Orange County Board of Supervisors Chairman, Bill Campbell, Celebrates St. Patrick’s Day with a Different Kind of Green
FOR IMMEDIATE RELEASE March 17, 2011
(Santa Ana, CA) —Chairman Bill Campbell today planted two Coast Live Oak saplings in their new home at Santiago Oaks Regional Park, taking part in a park restoration project that is also a mitigation measure being fulfilled by OC Waste & Recycling.
“This park is one of Orange County’s beauties, and I was heartbroken when nearly 90 per cent of the park was affected by the Windy Ridge Fire in 2007,” said Chairman Campbell. “When OC Waste & Recycling needed to find a place to plant oak trees as a mitigation measure for the Olinda Alpha Landfill expansion, Santiago Oaks was the natural match.”
A total of 110 oak trees must be replaced, according to the mitigation requirements. But planting is not enough. The trees need to be nurtured along in order to thrive. This calls for a ten-year mitigation monitoring plan to ensure the project’s success. In fact, 200 saplings will be planted to be sure that the project yields the required 110 oak trees.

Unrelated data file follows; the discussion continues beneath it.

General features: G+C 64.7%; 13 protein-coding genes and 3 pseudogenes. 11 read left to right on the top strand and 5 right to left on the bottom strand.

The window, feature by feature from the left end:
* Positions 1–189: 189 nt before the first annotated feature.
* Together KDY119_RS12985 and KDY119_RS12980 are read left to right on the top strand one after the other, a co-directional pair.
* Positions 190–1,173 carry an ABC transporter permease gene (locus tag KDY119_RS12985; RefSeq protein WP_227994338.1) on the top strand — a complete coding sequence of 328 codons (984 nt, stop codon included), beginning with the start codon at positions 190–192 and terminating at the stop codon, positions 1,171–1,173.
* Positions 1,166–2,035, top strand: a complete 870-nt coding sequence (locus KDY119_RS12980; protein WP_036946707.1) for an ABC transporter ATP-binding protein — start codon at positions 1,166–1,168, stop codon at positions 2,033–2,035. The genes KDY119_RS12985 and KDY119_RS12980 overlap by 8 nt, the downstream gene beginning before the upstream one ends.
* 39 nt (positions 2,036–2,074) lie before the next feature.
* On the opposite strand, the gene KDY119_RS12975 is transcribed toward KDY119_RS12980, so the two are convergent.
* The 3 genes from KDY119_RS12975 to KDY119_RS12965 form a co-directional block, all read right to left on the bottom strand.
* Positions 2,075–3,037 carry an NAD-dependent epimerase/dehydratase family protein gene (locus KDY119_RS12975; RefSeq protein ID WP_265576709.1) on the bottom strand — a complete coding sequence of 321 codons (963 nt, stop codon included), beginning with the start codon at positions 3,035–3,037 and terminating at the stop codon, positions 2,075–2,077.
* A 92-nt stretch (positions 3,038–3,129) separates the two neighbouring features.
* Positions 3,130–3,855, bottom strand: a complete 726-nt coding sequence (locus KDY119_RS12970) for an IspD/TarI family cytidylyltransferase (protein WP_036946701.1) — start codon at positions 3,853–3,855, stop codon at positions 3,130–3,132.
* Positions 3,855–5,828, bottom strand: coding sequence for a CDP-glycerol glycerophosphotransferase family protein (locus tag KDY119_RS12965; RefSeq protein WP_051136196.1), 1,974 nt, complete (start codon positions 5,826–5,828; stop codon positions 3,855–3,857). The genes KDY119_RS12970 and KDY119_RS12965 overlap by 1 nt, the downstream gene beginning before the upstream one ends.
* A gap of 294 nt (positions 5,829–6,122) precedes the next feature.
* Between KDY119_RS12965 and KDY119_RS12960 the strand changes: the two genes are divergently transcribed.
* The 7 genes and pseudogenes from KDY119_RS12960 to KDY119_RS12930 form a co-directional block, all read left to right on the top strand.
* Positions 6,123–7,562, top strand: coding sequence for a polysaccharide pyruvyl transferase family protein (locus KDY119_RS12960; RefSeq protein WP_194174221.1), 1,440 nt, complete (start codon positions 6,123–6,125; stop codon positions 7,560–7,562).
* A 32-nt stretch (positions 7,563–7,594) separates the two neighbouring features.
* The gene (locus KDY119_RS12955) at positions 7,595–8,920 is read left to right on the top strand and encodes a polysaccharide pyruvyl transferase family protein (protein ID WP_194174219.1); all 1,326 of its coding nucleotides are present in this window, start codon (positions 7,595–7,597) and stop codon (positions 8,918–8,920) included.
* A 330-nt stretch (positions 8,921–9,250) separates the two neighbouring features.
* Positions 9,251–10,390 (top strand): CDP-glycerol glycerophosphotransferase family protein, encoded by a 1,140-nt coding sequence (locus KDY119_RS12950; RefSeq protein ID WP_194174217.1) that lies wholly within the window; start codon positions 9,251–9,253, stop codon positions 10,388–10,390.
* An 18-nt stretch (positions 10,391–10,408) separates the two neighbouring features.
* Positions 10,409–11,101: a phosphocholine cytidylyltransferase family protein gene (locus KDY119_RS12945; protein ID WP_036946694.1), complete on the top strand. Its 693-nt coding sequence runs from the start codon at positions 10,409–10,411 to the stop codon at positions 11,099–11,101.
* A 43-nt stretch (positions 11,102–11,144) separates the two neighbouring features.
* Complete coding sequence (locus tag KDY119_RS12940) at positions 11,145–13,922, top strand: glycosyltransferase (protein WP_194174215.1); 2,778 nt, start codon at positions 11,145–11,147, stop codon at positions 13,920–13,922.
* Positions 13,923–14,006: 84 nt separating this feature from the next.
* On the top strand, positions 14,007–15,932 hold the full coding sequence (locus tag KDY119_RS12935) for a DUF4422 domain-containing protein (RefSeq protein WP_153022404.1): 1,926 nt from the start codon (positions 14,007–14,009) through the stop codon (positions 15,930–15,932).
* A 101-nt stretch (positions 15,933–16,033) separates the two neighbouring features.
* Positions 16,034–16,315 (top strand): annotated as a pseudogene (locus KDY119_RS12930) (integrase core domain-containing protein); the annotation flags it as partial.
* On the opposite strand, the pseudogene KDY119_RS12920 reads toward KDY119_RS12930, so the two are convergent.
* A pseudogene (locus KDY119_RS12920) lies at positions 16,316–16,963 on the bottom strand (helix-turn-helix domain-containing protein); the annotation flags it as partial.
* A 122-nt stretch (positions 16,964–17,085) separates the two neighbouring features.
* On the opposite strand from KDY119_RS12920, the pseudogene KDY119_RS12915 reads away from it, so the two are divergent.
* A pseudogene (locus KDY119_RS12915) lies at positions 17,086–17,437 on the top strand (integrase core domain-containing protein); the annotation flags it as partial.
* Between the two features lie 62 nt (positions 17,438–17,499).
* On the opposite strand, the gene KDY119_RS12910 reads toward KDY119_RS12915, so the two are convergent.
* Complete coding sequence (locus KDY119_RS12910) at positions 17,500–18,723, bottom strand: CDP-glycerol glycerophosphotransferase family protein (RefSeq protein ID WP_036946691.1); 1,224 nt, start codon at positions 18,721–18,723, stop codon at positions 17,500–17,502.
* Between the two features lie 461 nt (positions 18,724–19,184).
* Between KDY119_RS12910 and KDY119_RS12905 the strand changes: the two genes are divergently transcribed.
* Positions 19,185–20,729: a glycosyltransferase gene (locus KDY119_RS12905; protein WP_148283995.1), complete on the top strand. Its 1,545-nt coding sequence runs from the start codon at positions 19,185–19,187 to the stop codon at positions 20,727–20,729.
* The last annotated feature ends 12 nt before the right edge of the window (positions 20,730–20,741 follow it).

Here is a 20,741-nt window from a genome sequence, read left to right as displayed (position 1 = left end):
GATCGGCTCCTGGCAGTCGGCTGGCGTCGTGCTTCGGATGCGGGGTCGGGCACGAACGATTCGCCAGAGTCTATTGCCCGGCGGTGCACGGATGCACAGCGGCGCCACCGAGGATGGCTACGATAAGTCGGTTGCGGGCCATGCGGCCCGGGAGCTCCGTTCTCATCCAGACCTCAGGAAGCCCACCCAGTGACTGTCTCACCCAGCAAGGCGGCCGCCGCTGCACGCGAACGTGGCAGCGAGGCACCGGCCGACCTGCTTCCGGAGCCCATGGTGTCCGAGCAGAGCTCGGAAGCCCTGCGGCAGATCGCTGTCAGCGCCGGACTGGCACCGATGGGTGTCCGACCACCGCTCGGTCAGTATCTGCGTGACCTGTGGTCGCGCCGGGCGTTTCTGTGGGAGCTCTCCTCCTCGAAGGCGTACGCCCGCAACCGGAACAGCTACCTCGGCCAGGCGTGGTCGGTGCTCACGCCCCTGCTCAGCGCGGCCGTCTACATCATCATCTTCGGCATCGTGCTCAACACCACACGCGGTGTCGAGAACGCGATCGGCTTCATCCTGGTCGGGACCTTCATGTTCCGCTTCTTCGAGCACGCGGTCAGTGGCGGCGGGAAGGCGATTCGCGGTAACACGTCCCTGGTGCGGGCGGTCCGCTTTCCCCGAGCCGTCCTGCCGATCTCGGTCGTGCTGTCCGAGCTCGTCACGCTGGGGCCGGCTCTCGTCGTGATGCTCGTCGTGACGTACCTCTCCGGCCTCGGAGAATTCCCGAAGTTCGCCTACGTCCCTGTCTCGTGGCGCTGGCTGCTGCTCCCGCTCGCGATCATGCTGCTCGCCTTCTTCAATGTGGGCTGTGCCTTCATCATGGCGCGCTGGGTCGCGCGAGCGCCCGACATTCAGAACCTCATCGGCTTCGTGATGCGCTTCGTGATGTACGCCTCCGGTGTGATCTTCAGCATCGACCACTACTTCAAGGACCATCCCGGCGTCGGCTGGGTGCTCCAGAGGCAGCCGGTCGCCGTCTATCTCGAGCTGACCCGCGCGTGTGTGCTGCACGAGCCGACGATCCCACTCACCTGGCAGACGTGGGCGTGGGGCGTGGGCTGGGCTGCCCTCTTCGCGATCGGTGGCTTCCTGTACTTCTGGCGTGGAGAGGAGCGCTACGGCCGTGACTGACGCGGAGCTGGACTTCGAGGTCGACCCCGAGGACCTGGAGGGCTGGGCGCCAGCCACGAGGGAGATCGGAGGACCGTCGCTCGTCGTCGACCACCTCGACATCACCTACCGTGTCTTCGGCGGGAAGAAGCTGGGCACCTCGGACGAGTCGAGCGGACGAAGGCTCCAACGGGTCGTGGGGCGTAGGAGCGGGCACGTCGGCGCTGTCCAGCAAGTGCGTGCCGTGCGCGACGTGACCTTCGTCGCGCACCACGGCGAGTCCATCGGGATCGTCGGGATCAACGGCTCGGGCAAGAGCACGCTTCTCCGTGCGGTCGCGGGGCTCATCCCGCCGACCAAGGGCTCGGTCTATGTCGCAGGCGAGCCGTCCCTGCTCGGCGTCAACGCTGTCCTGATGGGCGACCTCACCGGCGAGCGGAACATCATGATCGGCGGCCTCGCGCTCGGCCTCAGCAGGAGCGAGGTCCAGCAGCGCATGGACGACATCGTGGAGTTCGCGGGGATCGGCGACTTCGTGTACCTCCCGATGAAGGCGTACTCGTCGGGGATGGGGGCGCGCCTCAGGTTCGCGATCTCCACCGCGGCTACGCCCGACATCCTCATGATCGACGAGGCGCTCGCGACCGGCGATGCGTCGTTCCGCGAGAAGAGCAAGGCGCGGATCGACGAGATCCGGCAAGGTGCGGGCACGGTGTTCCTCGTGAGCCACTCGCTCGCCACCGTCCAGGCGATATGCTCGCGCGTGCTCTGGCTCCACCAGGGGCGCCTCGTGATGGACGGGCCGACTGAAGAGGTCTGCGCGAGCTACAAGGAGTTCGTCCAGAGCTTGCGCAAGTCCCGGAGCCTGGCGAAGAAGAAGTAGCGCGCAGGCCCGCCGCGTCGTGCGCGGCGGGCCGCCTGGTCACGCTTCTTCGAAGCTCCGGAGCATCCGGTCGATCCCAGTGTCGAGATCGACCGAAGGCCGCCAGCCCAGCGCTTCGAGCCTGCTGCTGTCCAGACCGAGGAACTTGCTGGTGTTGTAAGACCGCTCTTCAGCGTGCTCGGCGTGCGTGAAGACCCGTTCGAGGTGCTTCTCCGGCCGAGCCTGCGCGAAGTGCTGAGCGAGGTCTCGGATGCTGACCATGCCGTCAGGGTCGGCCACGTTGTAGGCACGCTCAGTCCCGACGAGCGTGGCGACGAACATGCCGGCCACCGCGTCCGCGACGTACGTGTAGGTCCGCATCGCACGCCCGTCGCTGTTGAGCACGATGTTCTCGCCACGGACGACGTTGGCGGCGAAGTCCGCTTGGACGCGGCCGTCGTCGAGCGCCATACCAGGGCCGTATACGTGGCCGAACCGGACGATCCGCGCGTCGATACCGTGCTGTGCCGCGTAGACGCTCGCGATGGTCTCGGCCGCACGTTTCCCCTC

The trees will be planted along the Santiago Creek Trail in Santiago Oaks, providing future shade for hikers, bicyclists, and equestrians. The classic Coast Live Oak Tree canopy that is the hallmark of Santiago Oaks Regional Park will return—though not for a few decades.
Chairman Campbell revealed his Irish roots when he said, “I think this is a great way to celebrate St. Patrick’s Day. It really is a new kind of green. There’s nothing greener than a park on St Patrick’s Day!”
On March 11, 2007, a vegetation fire started near the Windy Ridge Toll Plaza of the 241 Toll Road. Fueled by heavy winds and dry vegetation, the fire spread in a southwesterly direction, burning 2,036 acres.
Nearly 90 percent of Santiago Oaks Regional Park was affected by the fire. The OC Park Rangers, their staff and park volunteers have worked hard to protect the park’s fragile landscape. The oak tree restoration project is a great way to help the park’s recovery.
At the Olinda Alpha landfill, development of the next phase called for the removal of 11 oak trees. The removal of the trees must be mitigated by planting new ones—at an approximate ratio of ten to one. OC Waste & Recycling began to look for possible locations for planting the oak trees. Santiago Oaks offered the perfect match.
Contacts: Julie Chay